My students and I had thoughtful conversations about wild versus domestic animals, skunks, research, and Bat himself. This was a perfect book to read as a lead in to our animal research projects – the duo who chose skunks was particularly invested in their project! A Boy Called Bat is a fun and interesting read aloud, and has two sequels that continue Bat’s story: Bat and the Waiting Game and Bat and the End of Everything.

Review: The Very, Very Far North by Dan Bar-el

The Very Very Far North The Very, Very Far North
by Dan Bar-el

ISBN-13:9781534433410
Publication date: Sept 3, 2019 by Atheneum BYR
Purchased by me
Buy The Book Now at The Book Depository, Free Delivery World Wide

An inquisitive polar bear named Duane befriends an array of animals as he discovers where he belongs in this charming classic-in-the making that’s reminiscent of Winnie the Pooh.

In the Very, Very Far North, past the Cold, Cold Ocean and just below the hill that looks like a baby whale, you’ll find Duane and his friends.

Duane is a sweet and curious young bear who makes friends with everyone he meets—whether they’re bossy, like Major Puff the puffin, or a bit vain, like Handsome the musk ox, or very, very shy, like Boo the caribou. For these arctic friends, every day is a new adventure!

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My students loved The Very, Very Far North by Dan Bar-el. I picked this one up at Indigo Books one day when I was searching for a read aloud that wasn’t too short, or part of a large series. The cover immediately drew my attention, and then the synopsis hooked me in. When I read it, I knew my students would be hooked – and they were!

Duane is just a precious main character. He has a bit of innocence about him as he explores his home and makes new friends. He’s gentle, and friendly, and is a fantastic narrator for the story. Each chapter is like its own mini story, a new adventure in Duane’s life that all adds up to a year in the very, very far north. The new friends are all introduced one at a time, often in quite interesting situations. My students enjoyed Twitch and Boo the best (outside of Duane himself of course) and loved guessing what would happen in the next chapter based on chapter titles.

The Very, Very Far North is a great read aloud for conversations around friendship and acceptance, science and art, and in a more curriculum related note, predictions, inferences, character building (traits in particular. Each character has such a wonderful and unique personality) and vocabulary (Handsome has quite a well-rounded vocabulary and he provided great opportunity to introduce new words to my students). Though aimed at middle grades, I read this with my grade one/two class. This one has earned it’s place on my yearly read aloud list!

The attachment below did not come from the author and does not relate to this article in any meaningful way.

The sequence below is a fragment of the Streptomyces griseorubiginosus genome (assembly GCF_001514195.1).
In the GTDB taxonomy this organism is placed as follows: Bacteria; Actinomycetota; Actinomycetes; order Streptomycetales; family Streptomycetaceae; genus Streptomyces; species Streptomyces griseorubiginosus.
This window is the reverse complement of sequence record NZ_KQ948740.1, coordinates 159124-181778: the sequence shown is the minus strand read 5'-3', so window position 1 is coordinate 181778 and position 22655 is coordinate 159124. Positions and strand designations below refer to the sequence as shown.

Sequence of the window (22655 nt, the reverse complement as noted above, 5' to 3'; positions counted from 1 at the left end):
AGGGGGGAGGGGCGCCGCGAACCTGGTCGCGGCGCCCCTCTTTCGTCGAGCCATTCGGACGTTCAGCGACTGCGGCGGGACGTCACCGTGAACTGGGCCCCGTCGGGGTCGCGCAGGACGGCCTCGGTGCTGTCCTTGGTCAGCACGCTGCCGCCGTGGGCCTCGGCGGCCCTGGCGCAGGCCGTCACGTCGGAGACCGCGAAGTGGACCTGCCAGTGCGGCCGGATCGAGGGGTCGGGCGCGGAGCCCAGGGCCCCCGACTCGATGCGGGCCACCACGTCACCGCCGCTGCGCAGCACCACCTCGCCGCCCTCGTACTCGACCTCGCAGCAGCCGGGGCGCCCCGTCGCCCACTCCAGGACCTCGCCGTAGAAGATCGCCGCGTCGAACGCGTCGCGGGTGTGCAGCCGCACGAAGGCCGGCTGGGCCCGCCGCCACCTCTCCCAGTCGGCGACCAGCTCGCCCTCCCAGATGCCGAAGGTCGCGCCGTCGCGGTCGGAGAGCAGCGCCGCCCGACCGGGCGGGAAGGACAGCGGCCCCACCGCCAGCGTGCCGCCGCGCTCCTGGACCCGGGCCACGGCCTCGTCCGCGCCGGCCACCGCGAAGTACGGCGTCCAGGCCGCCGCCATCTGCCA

Review: George by Alex Gino

George George
by Alex Gino

ISBN-13: 9-780545-812542
Publication: August 2015 from Scholastic Press
Rating: 5 ♥ / 5 ♥ – I loved it

BE WHO YOU ARE.

When people look at George, they think they see a boy. But she knows she’s not a boy. She knows she’s a girl.

George thinks she’ll have to keep this a secret forever. Then her teacher announces that their class play is going to be Charlotte’s Web. George really, really, REALLY wants to play Charlotte. But the teacher says she can’t even try out for the part . . . because she’s a boy.

With the help of her best friend, Kelly, George comes up with a plan. Not just so she can be Charlotte — but so everyone can know who she is, once and for all.

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Librarians are wonderful people. My school librarian knows my love of YA and MG lit, and a few weeks ago put this book into my hands. She had just bought it for the school and hadn’t even put it into the system yet. She just said “read it.” So I did – finally. And oh my gosh. Beautiful. George is a fantastic book, and a great character.

I’m ashamed to admit that this is my first time reading a book with a main character who is transgender so I don’t have a lot to compare to, but I think the author did a fantastic job. If I hadn’t read the back of the book, I would have immediately assumed George was a girl in both gender and sex. Alex Gino uses “her” and “she” pronouns throughout the entire book, right form the beginning – the only thing that clued me in to the fact that George was born with a male body (besides the blurb) was the language used by friends, classmates and family in reference to George. It’s easy to see right from the first chapter who George is. She is someone who knows implicitely who she is, but being only ten, is struggling to be herself outside of her own throughts and feelings. I could and would never begin to understand the struggle of trying to explain that you are not who everyone thinks you are. Especially for a ten year old! To want everyone else to accept who she is on the inside and not what they see on the outside? George has a strong heart to not give into the fear of what others will think or say. That fear is there, of course, but she has to be true to herself first and foremost.